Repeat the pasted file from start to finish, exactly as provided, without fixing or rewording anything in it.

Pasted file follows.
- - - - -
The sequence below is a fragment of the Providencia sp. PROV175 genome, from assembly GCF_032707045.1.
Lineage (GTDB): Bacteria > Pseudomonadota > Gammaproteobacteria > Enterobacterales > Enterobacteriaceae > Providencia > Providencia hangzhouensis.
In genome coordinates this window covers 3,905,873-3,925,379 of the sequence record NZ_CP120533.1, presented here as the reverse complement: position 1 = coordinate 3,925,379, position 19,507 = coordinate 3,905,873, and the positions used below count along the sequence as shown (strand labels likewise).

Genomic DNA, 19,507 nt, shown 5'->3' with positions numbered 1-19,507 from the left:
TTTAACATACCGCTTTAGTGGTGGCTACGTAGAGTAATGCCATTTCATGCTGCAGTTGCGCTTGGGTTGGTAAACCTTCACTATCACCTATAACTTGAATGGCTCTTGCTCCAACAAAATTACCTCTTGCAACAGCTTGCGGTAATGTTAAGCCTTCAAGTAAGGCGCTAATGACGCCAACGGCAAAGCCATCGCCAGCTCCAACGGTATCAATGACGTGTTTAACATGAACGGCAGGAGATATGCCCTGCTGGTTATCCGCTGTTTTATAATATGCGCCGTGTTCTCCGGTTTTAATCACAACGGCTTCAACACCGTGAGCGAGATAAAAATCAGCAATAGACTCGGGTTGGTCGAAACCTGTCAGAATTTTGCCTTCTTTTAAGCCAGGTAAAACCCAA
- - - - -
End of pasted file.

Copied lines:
The sequence below is a fragment of the Providencia sp. PROV175 genome, from assembly GCF_032707045.1.
Lineage (GTDB): Bacteria > Pseudomonadota > Gammaproteobacteria > Enterobacterales > Enterobacteriaceae > Providencia > Providencia hangzhouensis.
In genome coordinates this window covers 3,905,873-3,925,379 of the sequence record NZ_CP120533.1, presented here as the reverse complement: position 1 = coordinate 3,925,379, position 19,507 = coordinate 3,905,873, and the positions used below count along the sequence as shown (strand labels likewise).

Genomic DNA, 19,507 nt, shown 5'->3' with positions numbered 1-19,507 from the left:
TTTAACATACCGCTTTAGTGGTGGCTACGTAGAGTAATGCCATTTCATGCTGCAGTTGCGCTTGGGTTGGTAAACCTTCACTATCACCTATAACTTGAATGGCTCTTGCTCCAACAAAATTACCTCTTGCAACAGCTTGCGGTAATGTTAAGCCTTCAAGTAAGGCGCTAATGACGCCAACGGCAAAGCCATCGCCAGCTCCAACGGTATCAATGACGTGTTTAACATGAACGGCAGGAGATATGCCCTGCTGGTTATCCGCTGTTTTATAATATGCGCCGTGTTCTCCGGTTTTAATCACAACGGCTTCAACACCGTGAGCGAGATAAAAATCAGCAATAGACTCGGGTTGGTCGAAACCTGTCAGAATTTTGCCTTCTTTTAAGCCAGGTAAAACCCAA